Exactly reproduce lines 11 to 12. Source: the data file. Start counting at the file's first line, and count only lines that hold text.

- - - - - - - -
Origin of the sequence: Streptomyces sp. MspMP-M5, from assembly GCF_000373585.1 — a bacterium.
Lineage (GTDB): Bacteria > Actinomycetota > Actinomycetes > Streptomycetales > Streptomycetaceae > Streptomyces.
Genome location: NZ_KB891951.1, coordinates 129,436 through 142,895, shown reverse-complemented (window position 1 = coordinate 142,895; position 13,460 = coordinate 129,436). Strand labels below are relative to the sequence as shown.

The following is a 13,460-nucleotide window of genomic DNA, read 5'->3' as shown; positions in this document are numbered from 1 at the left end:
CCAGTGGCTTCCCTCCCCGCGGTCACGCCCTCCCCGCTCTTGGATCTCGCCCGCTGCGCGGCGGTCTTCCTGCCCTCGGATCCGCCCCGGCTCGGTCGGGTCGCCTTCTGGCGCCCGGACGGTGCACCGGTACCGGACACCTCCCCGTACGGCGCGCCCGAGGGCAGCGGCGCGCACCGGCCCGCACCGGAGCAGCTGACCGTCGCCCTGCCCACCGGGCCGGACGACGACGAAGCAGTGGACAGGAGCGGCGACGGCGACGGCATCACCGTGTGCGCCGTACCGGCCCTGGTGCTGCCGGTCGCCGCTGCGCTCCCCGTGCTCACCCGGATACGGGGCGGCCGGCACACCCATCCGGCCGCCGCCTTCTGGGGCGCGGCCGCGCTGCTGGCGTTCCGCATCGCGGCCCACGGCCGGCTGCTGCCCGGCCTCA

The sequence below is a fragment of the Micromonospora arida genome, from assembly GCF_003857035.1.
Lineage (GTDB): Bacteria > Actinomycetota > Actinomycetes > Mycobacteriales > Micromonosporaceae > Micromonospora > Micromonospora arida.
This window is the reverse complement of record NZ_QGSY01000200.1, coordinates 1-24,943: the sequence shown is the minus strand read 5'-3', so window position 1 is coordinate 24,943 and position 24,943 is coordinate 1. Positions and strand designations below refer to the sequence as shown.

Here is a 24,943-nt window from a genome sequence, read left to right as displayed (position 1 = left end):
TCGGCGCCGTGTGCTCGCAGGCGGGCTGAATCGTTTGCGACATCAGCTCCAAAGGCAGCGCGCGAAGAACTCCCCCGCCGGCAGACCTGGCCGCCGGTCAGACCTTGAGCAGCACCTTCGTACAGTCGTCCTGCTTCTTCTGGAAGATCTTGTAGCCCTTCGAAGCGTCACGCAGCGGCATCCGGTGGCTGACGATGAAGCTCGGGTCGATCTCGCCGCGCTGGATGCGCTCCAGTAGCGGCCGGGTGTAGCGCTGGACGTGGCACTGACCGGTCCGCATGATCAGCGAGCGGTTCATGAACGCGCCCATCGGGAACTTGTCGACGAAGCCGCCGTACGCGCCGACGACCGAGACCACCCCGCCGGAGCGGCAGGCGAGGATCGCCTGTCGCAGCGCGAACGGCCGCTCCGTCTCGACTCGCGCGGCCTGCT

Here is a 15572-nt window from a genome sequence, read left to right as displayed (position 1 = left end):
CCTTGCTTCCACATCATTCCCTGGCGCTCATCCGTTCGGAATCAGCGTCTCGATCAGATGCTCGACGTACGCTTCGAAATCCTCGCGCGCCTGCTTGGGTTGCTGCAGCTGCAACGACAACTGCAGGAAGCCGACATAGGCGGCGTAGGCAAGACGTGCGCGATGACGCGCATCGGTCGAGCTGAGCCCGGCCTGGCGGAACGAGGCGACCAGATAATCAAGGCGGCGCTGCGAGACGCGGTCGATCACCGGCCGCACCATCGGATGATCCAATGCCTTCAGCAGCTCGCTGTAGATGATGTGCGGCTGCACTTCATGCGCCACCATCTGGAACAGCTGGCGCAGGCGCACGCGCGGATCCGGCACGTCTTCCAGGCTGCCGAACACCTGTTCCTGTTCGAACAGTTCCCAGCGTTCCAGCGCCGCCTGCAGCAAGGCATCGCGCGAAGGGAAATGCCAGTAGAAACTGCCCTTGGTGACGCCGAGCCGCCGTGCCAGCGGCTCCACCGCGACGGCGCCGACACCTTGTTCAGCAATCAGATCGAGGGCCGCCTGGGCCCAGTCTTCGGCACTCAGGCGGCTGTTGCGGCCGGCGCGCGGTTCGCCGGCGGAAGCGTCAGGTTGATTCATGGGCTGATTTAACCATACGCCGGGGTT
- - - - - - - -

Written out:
Here is a 15572-nt window from a genome sequence, read left to right as displayed (position 1 = left end):
CCTTGCTTCCACATCATTCCCTGGCGCTCATCCGTTCGGAATCAGCGTCTCGATCAGATGCTCGACGTACGCTTCGAAATCCTCGCGCGCCTGCTTGGGTTGCTGCAGCTGCAACGACAACTGCAGGAAGCCGACATAGGCGGCGTAGGCAAGACGTGCGCGATGACGCGCATCGGTCGAGCTGAGCCCGGCCTGGCGGAACGAGGCGACCAGATAATCAAGGCGGCGCTGCGAGACGCGGTCGATCACCGGCCGCACCATCGGATGATCCAATGCCTTCAGCAGCTCGCTGTAGATGATGTGCGGCTGCACTTCATGCGCCACCATCTGGAACAGCTGGCGCAGGCGCACGCGCGGATCCGGCACGTCTTCCAGGCTGCCGAACACCTGTTCCTGTTCGAACAGTTCCCAGCGTTCCAGCGCCGCCTGCAGCAAGGCATCGCGCGAAGGGAAATGCCAGTAGAAACTGCCCTTGGTGACGCCGAGCCGCCGTGCCAGCGGCTCCACCGCGACGGCGCCGACACCTTGTTCAGCAATCAGATCGAGGGCCGCCTGGGCCCAGTCTTCGGCACTCAGGCGGCTGTTGCGGCCGGCGCGCGGTTCGCCGGCGGAAGCGTCAGGTTGATTCATGGGCTGATTTAACCATACGCCGGGGTT